History of clays

Throughout the ages and continents, clay seems to have had an impact on all mankind, whether for medicinal purposes or for other everyday achievements, constructions, decorative objects, pottery or writing materials... They have clearly accompanied the development of human societies. They were unanimous until the arrival of the imposing pharmaceutical industries between the 19th and 20th centuries. It is with happiness that we are witnessing an authentic return to our roots, if one can say so! Clays, these natural products that Mother Nature offers us, have so much to offer. And moreover, by chance, they are found almost everywhere on the planet...

Clay therapy through the ages

The use of clay for medicinal purposes dates back to the time of Antiquity... So much for having nothing left to prove!

  • B.C.

In ancient Egypt, the use of clay was already a custom. Because of its purifying, absorbing and cleansing properties, the Egyptians used it for the momification of the bodies. The famous "Nile mud" was a widely used material during this practice. Before the Egyptians, it seems that the first known mummies were the "chinchorros" from Chile. About 7000 years before Christ, the Chilean mummification consisted in eviscerating the body of the deceased and emptying its skull before coating its bones with clay. This reconstitution of the initial morphology is one of the first prints of the clays in History!

From that time, clay was also present in the pharmacopoeia as evidenced by the papyri recounting stories of humanity and remedies oh so natural! Burns, wounds, stomach aches, diarrhea, clay, among so many other remedies, knew how to make its place to relieve many ailments.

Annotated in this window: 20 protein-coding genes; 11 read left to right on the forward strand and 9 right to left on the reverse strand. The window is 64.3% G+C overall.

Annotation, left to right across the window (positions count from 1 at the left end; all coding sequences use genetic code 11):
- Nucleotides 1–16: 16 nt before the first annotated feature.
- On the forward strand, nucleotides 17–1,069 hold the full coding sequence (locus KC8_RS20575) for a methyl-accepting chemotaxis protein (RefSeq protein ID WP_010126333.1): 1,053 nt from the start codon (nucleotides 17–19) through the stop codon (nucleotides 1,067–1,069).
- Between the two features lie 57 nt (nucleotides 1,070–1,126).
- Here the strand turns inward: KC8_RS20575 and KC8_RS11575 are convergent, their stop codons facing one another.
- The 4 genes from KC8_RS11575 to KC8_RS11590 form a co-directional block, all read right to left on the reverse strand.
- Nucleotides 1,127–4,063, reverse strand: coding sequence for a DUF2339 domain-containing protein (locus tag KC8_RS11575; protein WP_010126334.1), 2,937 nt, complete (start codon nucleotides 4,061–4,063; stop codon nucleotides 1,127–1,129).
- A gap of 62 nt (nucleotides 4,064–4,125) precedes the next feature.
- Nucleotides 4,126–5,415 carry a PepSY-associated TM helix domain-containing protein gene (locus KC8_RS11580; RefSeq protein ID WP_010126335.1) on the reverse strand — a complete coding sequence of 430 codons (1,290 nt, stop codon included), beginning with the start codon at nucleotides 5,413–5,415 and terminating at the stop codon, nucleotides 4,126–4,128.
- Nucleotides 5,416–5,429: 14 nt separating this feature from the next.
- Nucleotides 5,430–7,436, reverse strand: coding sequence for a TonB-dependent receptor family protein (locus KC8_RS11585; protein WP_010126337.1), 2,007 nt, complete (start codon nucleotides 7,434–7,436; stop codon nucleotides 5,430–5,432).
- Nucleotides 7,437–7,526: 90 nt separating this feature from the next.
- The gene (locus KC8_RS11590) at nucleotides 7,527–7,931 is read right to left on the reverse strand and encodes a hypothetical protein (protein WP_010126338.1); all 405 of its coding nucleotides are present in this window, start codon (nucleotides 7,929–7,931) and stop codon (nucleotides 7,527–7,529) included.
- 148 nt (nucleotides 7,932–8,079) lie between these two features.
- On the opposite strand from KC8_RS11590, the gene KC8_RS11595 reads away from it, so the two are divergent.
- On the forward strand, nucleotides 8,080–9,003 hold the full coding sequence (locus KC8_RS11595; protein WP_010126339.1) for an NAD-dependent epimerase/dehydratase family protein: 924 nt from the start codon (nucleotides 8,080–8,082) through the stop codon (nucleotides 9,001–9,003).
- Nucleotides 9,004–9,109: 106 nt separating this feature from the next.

In ancient Greek and Roman times, Hippocrates the Great (460 to 370 BC), the father of medicine, mentions the use of the land of Lemnos, an island located in eastern Greece in the heart of the Aegean Sea. This particular soil turned out to be composed of clays... And its conquest of fame was far from over...

  • After J.-C.

In the 1st century AD, our famous clay was mentioned again as Lemnos clay, by Pliny the Elder (23 to 79 AD), a Roman naturalist and writer, in his famous encyclopedia "Natural History". Then after numerous appearances in medical and pharmacological treatises, between the 10th and 13th centuries, it was great German naturopaths who participated, much later, in a real renaissance of clay for medicinal purposes! In the 19th century, Sebastian Kneipp (1821 to 1897) a German priest became known for his natural therapies. Today, the Kneipp method, which is based on 5 main pillars: hydrotherapy, phytotherapy, physical activity, a healthy diet and the restoration of balance, is widely used in wellness and health establishments. Other German naturopaths, such as Louis Kuhne (1835-1901) and Pastor Emanuel Felke (1856-1926), have continued to use natural remedies such as clay over the years. Moreover, another German, Julius Strumpf, a Berlin physician, successfully used white clay to treat a form of Asian cholera.

So many uses perpetuated through time testifying to an undeniable effectiveness...